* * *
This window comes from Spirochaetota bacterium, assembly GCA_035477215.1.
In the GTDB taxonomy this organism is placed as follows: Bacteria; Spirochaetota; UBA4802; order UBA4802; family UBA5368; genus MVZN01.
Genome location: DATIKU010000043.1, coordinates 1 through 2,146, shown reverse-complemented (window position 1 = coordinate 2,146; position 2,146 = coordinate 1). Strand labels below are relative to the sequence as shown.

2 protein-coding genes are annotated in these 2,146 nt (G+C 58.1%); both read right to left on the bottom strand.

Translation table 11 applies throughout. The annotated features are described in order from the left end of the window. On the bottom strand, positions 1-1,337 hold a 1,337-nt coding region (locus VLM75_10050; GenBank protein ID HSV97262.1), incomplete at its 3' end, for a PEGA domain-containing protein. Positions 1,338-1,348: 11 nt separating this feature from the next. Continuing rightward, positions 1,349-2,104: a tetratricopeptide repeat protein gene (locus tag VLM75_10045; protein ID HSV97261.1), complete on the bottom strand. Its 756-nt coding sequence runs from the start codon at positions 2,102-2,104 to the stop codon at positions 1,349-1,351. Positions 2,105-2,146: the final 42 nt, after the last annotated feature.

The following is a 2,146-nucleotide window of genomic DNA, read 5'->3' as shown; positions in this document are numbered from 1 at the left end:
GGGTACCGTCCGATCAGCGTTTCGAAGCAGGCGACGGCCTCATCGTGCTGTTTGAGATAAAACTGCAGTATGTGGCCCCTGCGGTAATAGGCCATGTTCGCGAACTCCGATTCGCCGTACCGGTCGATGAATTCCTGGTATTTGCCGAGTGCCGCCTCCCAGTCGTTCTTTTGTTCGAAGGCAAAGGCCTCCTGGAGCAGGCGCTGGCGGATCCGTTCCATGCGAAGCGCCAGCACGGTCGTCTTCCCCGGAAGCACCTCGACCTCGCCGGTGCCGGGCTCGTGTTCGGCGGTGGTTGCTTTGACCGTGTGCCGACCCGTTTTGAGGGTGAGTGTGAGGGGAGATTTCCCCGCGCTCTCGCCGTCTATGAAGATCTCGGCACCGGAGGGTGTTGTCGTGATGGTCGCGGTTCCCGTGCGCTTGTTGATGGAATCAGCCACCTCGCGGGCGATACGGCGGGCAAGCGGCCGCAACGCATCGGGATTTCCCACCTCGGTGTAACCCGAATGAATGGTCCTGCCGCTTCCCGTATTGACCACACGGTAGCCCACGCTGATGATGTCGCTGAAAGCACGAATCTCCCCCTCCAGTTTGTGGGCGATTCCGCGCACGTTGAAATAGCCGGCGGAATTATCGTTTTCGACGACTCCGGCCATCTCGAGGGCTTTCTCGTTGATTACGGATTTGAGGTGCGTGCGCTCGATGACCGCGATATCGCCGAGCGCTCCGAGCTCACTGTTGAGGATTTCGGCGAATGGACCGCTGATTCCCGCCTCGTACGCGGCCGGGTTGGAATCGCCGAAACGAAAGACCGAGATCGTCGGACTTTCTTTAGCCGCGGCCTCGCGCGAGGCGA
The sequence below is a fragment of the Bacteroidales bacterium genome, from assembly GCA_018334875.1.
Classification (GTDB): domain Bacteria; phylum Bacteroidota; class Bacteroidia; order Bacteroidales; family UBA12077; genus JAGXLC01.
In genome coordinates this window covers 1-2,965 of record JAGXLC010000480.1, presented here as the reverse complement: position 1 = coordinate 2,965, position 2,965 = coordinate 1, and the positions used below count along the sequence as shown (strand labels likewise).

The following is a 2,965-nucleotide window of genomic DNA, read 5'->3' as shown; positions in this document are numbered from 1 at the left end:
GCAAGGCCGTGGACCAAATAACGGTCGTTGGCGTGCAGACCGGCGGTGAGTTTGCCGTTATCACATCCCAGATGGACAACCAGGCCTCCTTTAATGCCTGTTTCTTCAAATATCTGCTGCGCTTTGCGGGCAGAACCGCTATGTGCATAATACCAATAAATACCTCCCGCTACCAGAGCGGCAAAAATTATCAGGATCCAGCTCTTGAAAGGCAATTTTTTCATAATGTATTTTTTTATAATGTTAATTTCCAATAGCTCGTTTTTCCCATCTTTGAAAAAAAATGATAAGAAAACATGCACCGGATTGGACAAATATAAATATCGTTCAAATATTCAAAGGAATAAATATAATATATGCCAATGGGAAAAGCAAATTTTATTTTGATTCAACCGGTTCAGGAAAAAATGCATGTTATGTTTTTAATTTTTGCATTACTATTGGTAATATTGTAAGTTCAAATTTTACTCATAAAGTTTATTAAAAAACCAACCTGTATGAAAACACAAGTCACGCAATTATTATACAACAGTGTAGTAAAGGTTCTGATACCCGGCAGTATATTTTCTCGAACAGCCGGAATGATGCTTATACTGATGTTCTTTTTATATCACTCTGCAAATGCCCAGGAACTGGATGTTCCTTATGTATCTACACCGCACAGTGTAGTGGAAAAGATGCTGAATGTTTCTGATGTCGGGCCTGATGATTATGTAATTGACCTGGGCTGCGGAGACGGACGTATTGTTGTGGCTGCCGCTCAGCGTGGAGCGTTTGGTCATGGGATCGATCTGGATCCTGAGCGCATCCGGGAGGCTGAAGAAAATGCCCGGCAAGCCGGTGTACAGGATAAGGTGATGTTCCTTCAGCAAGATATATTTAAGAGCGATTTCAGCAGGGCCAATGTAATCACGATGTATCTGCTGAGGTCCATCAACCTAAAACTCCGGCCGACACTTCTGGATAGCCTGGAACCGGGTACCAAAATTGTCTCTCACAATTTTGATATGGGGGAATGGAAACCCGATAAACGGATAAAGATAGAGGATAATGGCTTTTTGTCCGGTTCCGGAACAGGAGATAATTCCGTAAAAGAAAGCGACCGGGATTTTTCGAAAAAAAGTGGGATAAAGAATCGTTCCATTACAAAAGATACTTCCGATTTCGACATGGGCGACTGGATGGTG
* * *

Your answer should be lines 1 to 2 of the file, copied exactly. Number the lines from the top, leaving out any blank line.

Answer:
This window comes from Spirochaetota bacterium, assembly GCA_035477215.1.
In the GTDB taxonomy this organism is placed as follows: Bacteria; Spirochaetota; UBA4802; order UBA4802; family UBA5368; genus MVZN01.